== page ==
While leading his queen and faithful subjects to their winter home, King Sparrow is betrayed, then abandoned in the woods. He battles foul beasts, psychotic eagles, and the oncoming winter on his quest to find his true love.
With twists throughout, The Trials of King Sparrow celebrates his strength, compassion, and perseverance as he seeks his revenge. It's a magical adventure set against the brutal backdrop of the natural world.
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The Trials of King Sparrow
This was a terrific 'read'!The story is of King Sparrow and his flock.There is love, betrayal and magic, all told from King Sparrows viewpoint.I believe that this would be aimed towards YA boys,but I would have loved it as a girl.James Romick was fine as King Sparrows voice.He was commanding yet compassionate where he needed to be.
"I was provided this audiobook at no charge by the author in exchange for an unbiased review via AudiobookBlast dot com."
- Deedra "I am a wee bit over the half a century mark in years. I enjoy audiobooks,cats,rats and most days my family,not necessarily in that order!lo"
Watership Down meets Ovid
Absolutely. It's like very few other reads on the market today.
King Sparrow. He's humble yet authoritative, wise yet flawed.
He did a great job on every character, giving them each unique, recognizable, and fitting vocal features.
In a world where bird betrays bird, anything can happen... Literally anything.
Take equal parts Watership Down and traditional fairy tales, and add a strong dash of Ovid, and what you get is pretty close to Bill Meeks' The Trials of King Sparrow. Another way to describe the story — or the first half, at any rate — is to imagine a BBC nature documentary, but told from the first person perspective of the animals themselves. The story begins with King Sparrow, the monarch of a small flock of birds flying south for the winter, is the victim of betrayal, almost losing his life to a conspiracy of wolves and one of his own people. Injured and almost certain to die, he begins a long journey toward vengeance, helped or hindered by other animals along the way. This first segment, to me, has a lot in common with Richard Adams' epic of rabbits plagued by a continuous series of dangers both without and within their own kind. Like Adams, Meeks gives his animal characters a definite ans pleasurable sense of their own animality. Though they have reason and speech, they're not merely human characters in animal clothing. This, to me, is the best part of the story.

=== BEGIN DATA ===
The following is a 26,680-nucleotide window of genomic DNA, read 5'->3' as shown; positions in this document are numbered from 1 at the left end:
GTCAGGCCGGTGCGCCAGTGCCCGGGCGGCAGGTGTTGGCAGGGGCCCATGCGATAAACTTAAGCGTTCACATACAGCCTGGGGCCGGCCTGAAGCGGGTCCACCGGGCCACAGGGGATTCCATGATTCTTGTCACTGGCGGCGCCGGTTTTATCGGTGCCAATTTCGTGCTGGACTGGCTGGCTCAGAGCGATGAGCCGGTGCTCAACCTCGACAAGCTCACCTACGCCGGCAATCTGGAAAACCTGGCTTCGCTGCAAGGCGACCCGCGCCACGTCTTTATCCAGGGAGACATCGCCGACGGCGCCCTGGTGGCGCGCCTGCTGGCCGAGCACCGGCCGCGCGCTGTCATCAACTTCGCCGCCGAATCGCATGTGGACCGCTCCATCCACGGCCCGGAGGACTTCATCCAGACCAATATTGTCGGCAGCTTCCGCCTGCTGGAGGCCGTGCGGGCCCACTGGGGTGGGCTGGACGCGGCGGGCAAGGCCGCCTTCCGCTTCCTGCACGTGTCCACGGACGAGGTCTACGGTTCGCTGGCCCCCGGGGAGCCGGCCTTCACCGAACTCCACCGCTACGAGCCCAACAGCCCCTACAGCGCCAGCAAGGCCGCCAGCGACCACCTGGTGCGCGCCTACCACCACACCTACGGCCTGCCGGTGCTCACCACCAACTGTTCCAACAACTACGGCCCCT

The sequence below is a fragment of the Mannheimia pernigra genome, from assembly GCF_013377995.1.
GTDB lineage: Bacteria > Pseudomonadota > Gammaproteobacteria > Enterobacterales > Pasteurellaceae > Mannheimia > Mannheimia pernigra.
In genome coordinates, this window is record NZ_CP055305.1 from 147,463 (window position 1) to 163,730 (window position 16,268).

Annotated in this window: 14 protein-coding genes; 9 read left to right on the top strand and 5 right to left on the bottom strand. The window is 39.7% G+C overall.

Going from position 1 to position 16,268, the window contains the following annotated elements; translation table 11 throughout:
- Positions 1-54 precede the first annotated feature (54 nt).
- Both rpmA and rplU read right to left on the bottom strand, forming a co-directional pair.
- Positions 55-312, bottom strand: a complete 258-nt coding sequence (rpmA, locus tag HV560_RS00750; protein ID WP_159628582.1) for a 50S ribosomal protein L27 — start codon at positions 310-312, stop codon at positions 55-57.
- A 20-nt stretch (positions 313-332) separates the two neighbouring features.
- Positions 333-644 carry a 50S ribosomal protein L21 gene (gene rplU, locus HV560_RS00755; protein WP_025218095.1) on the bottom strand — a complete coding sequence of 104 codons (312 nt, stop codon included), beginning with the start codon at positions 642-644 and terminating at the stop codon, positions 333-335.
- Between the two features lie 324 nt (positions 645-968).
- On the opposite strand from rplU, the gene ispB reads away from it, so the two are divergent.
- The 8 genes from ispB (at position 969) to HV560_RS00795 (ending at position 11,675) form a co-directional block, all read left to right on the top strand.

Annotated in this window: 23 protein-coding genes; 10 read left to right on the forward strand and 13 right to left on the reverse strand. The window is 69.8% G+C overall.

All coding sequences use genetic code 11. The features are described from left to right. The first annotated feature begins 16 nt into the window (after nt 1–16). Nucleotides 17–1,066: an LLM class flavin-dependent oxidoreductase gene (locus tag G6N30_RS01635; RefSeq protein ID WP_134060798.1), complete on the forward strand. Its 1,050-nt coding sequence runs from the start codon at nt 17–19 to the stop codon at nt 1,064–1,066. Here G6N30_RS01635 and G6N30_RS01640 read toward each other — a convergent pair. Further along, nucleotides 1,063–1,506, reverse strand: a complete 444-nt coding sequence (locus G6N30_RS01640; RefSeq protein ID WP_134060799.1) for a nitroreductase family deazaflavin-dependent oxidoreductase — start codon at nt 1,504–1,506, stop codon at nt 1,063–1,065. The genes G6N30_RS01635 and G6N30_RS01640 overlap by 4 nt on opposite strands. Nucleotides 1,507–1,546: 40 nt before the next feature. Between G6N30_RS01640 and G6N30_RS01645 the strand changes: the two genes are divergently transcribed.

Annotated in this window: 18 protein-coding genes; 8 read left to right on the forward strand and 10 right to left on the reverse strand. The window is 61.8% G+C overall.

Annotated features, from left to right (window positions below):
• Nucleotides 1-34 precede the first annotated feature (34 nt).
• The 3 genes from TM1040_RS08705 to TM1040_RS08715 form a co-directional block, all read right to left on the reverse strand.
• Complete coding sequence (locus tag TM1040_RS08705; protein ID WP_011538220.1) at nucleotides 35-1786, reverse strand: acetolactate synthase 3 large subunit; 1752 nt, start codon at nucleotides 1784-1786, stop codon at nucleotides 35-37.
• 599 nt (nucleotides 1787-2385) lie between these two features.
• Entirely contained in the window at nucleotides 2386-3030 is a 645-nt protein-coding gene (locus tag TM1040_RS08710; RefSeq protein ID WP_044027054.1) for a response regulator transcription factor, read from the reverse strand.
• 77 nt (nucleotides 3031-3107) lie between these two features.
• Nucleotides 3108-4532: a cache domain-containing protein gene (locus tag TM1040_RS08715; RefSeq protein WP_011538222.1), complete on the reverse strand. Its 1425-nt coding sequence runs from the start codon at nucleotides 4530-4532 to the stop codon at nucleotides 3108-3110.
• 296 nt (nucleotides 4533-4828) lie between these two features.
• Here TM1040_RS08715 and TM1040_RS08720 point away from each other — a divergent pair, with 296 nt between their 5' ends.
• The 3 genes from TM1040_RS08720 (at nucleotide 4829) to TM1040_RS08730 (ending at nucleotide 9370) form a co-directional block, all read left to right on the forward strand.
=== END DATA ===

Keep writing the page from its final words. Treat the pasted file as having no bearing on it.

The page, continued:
About two-thirds into the book, the story takes an unexpected turn, as mysterious forces begin to intervene in King Sparrow's quest, and he is forced to turn aside, for a while, from the road to vengeance. This section is surprising and dreamlike, and for a while I felt unsure whether enjoyment or unease was the better response.
In a way this is appropriate, as this is often the feeling one gets when reading certain old myths, especially the kind one finds in The Metamorphoses. What is more surprising is that, as firmly rooted as the story begins in animality and a naturalist (in the more common sense of the word) aesthetic, it ends in sheer supernaturalism (also in the common sense). Again, this is approapriate to the fairy tail tradition, which in some ways King Sparrow falls firmly into.
The difference is that these characters, being written so well and so strongly as animals, do not belong as squarely in that setting of enchantment and happy endings. There is a brutality in King Sparrow that is both very appropriate given its setting in the animal world, and also very disturbing given the human territory the story wanders into later on. And that dissonance contributes very much to the overall sense of awe, mystery, and inscrutability the reader is left with at the end of the book.
- M. Lucero